All of this was then capped for me by the way the author refers to everyone - men get referred to routinely by their surname, women as Miss or Mrs. Which is fine, except that while most of the men have a PhD and possession of that or otherwise is glossed over, so do some of the women and I felt as though that should have been recognised - not doing so is doubly ignoring the difficulty for a woman of that time to get a doctoral degree in a science subject. It also plays into the idea that these women, the first 'computers' were uneducated grunt workers and not the scientific pioneers they actually were, most of them middle class or above, most of them with postgraduate education or above.

 

Anyway, disappointing coming from the woman who wrote the excellent Longitude (which I recommend, regardless of this book) and I guess the book I really wanted to read about these women is (hopefully) still out there...

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text 2017-07-13 21:12
Nonfiction Science Book Club: My Suggestions
Inferior: How Science Got Women Wrong—and the New Research That's Rewriting the Story - Angela Saini
How I Killed Pluto and Why It Had It Coming - Mike Brown
13 Things That Don't Make Sense 13 Things That Don't Make Sense 13 Things That Don't Make Sense - Michael Brooks
The Glass Universe: How the Ladies of the Harvard Observatory Took the Measure of the Stars - Dava Sobel
Are We Smart Enough to Know How Smart Animals Are? - Frans de Waal
The Day the Universe Changed - James Burke
How We Got to Now: Six Innovations That Made the Modern World - Steven Johnson
Black Hole Blues and Other Songs from Outer Space - Janna Levin
Seeing Further - Bill Bryson
Storm in a Teacup: The Physics of Everyday Life - Helen Czerski

In no order whatsoever (except "as I thought about it"):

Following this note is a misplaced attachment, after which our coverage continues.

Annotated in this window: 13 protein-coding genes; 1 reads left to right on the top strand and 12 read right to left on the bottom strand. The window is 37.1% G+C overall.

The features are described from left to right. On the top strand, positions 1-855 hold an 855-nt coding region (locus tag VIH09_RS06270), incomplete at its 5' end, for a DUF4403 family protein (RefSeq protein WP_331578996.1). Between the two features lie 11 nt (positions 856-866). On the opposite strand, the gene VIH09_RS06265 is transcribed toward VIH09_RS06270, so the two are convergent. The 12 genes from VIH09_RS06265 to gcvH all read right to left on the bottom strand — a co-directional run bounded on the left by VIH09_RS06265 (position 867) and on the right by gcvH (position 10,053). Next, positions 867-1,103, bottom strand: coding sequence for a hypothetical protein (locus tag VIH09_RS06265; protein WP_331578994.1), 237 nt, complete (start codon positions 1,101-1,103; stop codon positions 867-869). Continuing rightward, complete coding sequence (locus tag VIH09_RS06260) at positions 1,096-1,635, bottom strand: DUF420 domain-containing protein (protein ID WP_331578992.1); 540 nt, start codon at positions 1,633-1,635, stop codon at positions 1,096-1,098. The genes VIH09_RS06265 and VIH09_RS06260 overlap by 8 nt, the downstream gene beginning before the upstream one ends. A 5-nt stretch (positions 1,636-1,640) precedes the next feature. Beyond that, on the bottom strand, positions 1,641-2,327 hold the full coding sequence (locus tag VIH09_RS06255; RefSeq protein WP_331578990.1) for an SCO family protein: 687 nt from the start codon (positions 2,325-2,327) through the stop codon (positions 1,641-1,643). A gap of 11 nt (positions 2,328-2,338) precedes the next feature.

Nonfiction Science Bookclub on booklikes is at http://booklikes.com/book-clubs/90/buddy-read-for-the-invention-of-nature 

Source: booklikes.com/book-clubs/90/buddy-read-for-the-invention-of-nature
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review 2017-01-21 00:00
The Glass Universe: How the Ladies of the Harvard Observatory Took the Measure of the Stars
The Glass Universe: How the Ladies of the Harvard Observatory Took the Measure of the Stars - Dava Sobel God only knows why this book is an incredibly dry read, but it really, really was. In comparison to another book about female mathematicians and scientists, [b:Hidden Figures|25953369|Hidden Figures The American Dream and the Untold Story of the Black Women Mathematicians Who Helped Win the Space Race|Margot Lee Shetterly|https://images.gr-assets.com/books/1481844518s/25953369.jpg|45855800], this book both dragged and didn't drag enough. It throws people and lives at you in fast motion, leaving you unable to settle or focus on anyone except Pickering and arguably Draper to some extent. I can pick out some other names, such as Maury, Cannon and so on, but ask me about anecdotes about them specifically or their daily lives and I come up flat. Other than that they were prodigious minds of their generation and field it's hard to remember them as personal figures, which makes them hard to keep track of.